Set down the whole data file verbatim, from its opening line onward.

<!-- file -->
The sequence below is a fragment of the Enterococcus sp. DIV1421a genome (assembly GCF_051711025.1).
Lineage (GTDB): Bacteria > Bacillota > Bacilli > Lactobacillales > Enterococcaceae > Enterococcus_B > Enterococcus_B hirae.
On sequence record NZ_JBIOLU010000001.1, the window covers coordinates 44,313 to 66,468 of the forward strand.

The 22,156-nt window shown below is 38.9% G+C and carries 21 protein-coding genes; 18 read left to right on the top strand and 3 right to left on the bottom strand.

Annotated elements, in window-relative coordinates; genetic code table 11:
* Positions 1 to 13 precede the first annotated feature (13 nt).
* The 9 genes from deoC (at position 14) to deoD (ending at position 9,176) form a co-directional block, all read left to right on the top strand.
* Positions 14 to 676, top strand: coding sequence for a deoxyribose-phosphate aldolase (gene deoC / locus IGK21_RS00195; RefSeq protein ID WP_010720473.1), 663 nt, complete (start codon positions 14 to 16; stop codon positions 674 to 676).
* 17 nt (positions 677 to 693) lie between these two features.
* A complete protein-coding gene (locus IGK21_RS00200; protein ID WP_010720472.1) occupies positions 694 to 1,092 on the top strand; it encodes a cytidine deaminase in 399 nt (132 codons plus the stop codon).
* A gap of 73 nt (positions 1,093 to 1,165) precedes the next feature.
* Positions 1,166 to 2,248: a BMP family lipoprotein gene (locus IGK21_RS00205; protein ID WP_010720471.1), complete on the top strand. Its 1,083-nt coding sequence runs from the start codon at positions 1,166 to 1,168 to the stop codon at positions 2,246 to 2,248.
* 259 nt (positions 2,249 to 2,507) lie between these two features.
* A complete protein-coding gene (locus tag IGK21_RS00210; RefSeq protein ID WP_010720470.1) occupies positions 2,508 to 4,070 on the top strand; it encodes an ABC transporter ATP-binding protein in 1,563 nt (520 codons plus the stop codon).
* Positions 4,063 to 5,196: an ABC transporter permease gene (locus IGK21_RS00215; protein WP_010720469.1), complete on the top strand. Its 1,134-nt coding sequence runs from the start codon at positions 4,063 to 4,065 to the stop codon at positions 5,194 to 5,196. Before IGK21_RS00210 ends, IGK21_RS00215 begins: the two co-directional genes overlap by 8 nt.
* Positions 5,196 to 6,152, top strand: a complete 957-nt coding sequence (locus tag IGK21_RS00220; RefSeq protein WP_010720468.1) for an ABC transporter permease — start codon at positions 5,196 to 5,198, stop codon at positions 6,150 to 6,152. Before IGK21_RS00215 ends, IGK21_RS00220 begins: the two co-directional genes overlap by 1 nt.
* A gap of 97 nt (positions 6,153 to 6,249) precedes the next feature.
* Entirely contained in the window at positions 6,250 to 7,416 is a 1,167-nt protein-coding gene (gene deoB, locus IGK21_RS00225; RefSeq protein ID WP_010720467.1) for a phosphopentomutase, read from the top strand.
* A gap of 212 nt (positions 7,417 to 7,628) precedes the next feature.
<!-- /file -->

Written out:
The sequence below is a fragment of the Enterococcus sp. DIV1421a genome (assembly GCF_051711025.1).
Lineage (GTDB): Bacteria > Bacillota > Bacilli > Lactobacillales > Enterococcaceae > Enterococcus_B > Enterococcus_B hirae.
On sequence record NZ_JBIOLU010000001.1, the window covers coordinates 44,313 to 66,468 of the forward strand.

The 22,156-nt window shown below is 38.9% G+C and carries 21 protein-coding genes; 18 read left to right on the top strand and 3 right to left on the bottom strand.

Annotated elements, in window-relative coordinates; genetic code table 11:
* Positions 1 to 13 precede the first annotated feature (13 nt).
* The 9 genes from deoC (at position 14) to deoD (ending at position 9,176) form a co-directional block, all read left to right on the top strand.
* Positions 14 to 676, top strand: coding sequence for a deoxyribose-phosphate aldolase (gene deoC / locus IGK21_RS00195; RefSeq protein ID WP_010720473.1), 663 nt, complete (start codon positions 14 to 16; stop codon positions 674 to 676).
* 17 nt (positions 677 to 693) lie between these two features.
* A complete protein-coding gene (locus IGK21_RS00200; protein ID WP_010720472.1) occupies positions 694 to 1,092 on the top strand; it encodes a cytidine deaminase in 399 nt (132 codons plus the stop codon).
* A gap of 73 nt (positions 1,093 to 1,165) precedes the next feature.
* Positions 1,166 to 2,248: a BMP family lipoprotein gene (locus IGK21_RS00205; protein ID WP_010720471.1), complete on the top strand. Its 1,083-nt coding sequence runs from the start codon at positions 1,166 to 1,168 to the stop codon at positions 2,246 to 2,248.
* 259 nt (positions 2,249 to 2,507) lie between these two features.
* A complete protein-coding gene (locus tag IGK21_RS00210; RefSeq protein ID WP_010720470.1) occupies positions 2,508 to 4,070 on the top strand; it encodes an ABC transporter ATP-binding protein in 1,563 nt (520 codons plus the stop codon).
* Positions 4,063 to 5,196: an ABC transporter permease gene (locus IGK21_RS00215; protein WP_010720469.1), complete on the top strand. Its 1,134-nt coding sequence runs from the start codon at positions 4,063 to 4,065 to the stop codon at positions 5,194 to 5,196. Before IGK21_RS00210 ends, IGK21_RS00215 begins: the two co-directional genes overlap by 8 nt.
* Positions 5,196 to 6,152, top strand: a complete 957-nt coding sequence (locus tag IGK21_RS00220; RefSeq protein WP_010720468.1) for an ABC transporter permease — start codon at positions 5,196 to 5,198, stop codon at positions 6,150 to 6,152. Before IGK21_RS00215 ends, IGK21_RS00220 begins: the two co-directional genes overlap by 1 nt.
* A gap of 97 nt (positions 6,153 to 6,249) precedes the next feature.
* Entirely contained in the window at positions 6,250 to 7,416 is a 1,167-nt protein-coding gene (gene deoB, locus IGK21_RS00225; RefSeq protein ID WP_010720467.1) for a phosphopentomutase, read from the top strand.
* A gap of 212 nt (positions 7,417 to 7,628) precedes the next feature.